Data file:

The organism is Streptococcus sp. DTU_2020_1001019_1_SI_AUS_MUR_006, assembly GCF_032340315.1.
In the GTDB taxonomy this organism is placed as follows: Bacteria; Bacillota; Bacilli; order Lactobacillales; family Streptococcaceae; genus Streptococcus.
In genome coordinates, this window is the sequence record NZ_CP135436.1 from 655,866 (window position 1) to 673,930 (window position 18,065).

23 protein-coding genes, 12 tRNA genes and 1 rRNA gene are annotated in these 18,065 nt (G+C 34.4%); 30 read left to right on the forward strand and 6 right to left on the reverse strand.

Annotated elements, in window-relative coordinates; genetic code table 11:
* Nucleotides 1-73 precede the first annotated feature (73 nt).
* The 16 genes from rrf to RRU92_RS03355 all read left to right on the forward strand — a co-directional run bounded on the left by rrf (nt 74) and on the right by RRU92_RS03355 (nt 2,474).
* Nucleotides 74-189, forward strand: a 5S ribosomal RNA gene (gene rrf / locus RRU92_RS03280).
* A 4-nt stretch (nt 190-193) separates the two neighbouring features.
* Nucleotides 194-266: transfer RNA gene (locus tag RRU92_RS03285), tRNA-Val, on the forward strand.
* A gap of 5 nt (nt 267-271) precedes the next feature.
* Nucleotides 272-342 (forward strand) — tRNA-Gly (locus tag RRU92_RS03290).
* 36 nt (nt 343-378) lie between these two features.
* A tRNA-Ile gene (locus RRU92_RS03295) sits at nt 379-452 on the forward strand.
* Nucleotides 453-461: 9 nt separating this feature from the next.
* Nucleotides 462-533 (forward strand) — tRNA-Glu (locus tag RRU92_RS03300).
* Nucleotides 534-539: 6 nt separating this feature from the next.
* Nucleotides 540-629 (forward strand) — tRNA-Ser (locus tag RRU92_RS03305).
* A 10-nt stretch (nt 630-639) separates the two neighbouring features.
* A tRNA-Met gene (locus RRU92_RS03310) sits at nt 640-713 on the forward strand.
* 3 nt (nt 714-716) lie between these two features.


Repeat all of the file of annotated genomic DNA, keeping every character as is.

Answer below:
The organism is Streptococcus sp. DTU_2020_1001019_1_SI_AUS_MUR_006, assembly GCF_032340315.1.
In the GTDB taxonomy this organism is placed as follows: Bacteria; Bacillota; Bacilli; order Lactobacillales; family Streptococcaceae; genus Streptococcus.
In genome coordinates, this window is the sequence record NZ_CP135436.1 from 655,866 (window position 1) to 673,930 (window position 18,065).

23 protein-coding genes, 12 tRNA genes and 1 rRNA gene are annotated in these 18,065 nt (G+C 34.4%); 30 read left to right on the forward strand and 6 right to left on the reverse strand.

Annotated elements, in window-relative coordinates; genetic code table 11:
* Nucleotides 1-73 precede the first annotated feature (73 nt).
* The 16 genes from rrf to RRU92_RS03355 all read left to right on the forward strand — a co-directional run bounded on the left by rrf (nt 74) and on the right by RRU92_RS03355 (nt 2,474).
* Nucleotides 74-189, forward strand: a 5S ribosomal RNA gene (gene rrf / locus RRU92_RS03280).
* A 4-nt stretch (nt 190-193) separates the two neighbouring features.
* Nucleotides 194-266: transfer RNA gene (locus tag RRU92_RS03285), tRNA-Val, on the forward strand.
* A gap of 5 nt (nt 267-271) precedes the next feature.
* Nucleotides 272-342 (forward strand) — tRNA-Gly (locus tag RRU92_RS03290).
* 36 nt (nt 343-378) lie between these two features.
* A tRNA-Ile gene (locus RRU92_RS03295) sits at nt 379-452 on the forward strand.
* Nucleotides 453-461: 9 nt separating this feature from the next.
* Nucleotides 462-533 (forward strand) — tRNA-Glu (locus tag RRU92_RS03300).
* Nucleotides 534-539: 6 nt separating this feature from the next.
* Nucleotides 540-629 (forward strand) — tRNA-Ser (locus tag RRU92_RS03305).
* A 10-nt stretch (nt 630-639) separates the two neighbouring features.
* A tRNA-Met gene (locus RRU92_RS03310) sits at nt 640-713 on the forward strand.
* 3 nt (nt 714-716) lie between these two features.